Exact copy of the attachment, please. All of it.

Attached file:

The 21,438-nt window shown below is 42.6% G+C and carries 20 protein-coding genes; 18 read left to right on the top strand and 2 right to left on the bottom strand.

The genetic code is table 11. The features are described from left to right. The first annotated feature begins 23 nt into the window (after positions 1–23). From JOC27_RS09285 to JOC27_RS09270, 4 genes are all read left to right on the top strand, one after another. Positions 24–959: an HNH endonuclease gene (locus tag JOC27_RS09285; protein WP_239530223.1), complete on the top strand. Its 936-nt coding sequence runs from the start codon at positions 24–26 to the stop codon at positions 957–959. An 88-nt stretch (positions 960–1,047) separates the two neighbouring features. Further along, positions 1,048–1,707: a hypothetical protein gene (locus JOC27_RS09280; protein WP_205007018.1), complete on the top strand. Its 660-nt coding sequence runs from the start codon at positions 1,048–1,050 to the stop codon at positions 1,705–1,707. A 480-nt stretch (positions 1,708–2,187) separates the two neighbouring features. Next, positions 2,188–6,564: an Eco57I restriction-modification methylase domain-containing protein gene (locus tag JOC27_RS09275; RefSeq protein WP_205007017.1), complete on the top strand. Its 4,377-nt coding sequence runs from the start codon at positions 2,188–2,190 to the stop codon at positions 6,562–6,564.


The 21,438-nt window shown below is 42.6% G+C and carries 20 protein-coding genes; 18 read left to right on the top strand and 2 right to left on the bottom strand.

The genetic code is table 11. The features are described from left to right. The first annotated feature begins 23 nt into the window (after positions 1–23). From JOC27_RS09285 to JOC27_RS09270, 4 genes are all read left to right on the top strand, one after another. Positions 24–959: an HNH endonuclease gene (locus tag JOC27_RS09285; protein WP_239530223.1), complete on the top strand. Its 936-nt coding sequence runs from the start codon at positions 24–26 to the stop codon at positions 957–959. An 88-nt stretch (positions 960–1,047) separates the two neighbouring features. Further along, positions 1,048–1,707: a hypothetical protein gene (locus JOC27_RS09280; protein WP_205007018.1), complete on the top strand. Its 660-nt coding sequence runs from the start codon at positions 1,048–1,050 to the stop codon at positions 1,705–1,707. A 480-nt stretch (positions 1,708–2,187) separates the two neighbouring features. Next, positions 2,188–6,564: an Eco57I restriction-modification methylase domain-containing protein gene (locus tag JOC27_RS09275; RefSeq protein WP_205007017.1), complete on the top strand. Its 4,377-nt coding sequence runs from the start codon at positions 2,188–2,190 to the stop codon at positions 6,562–6,564.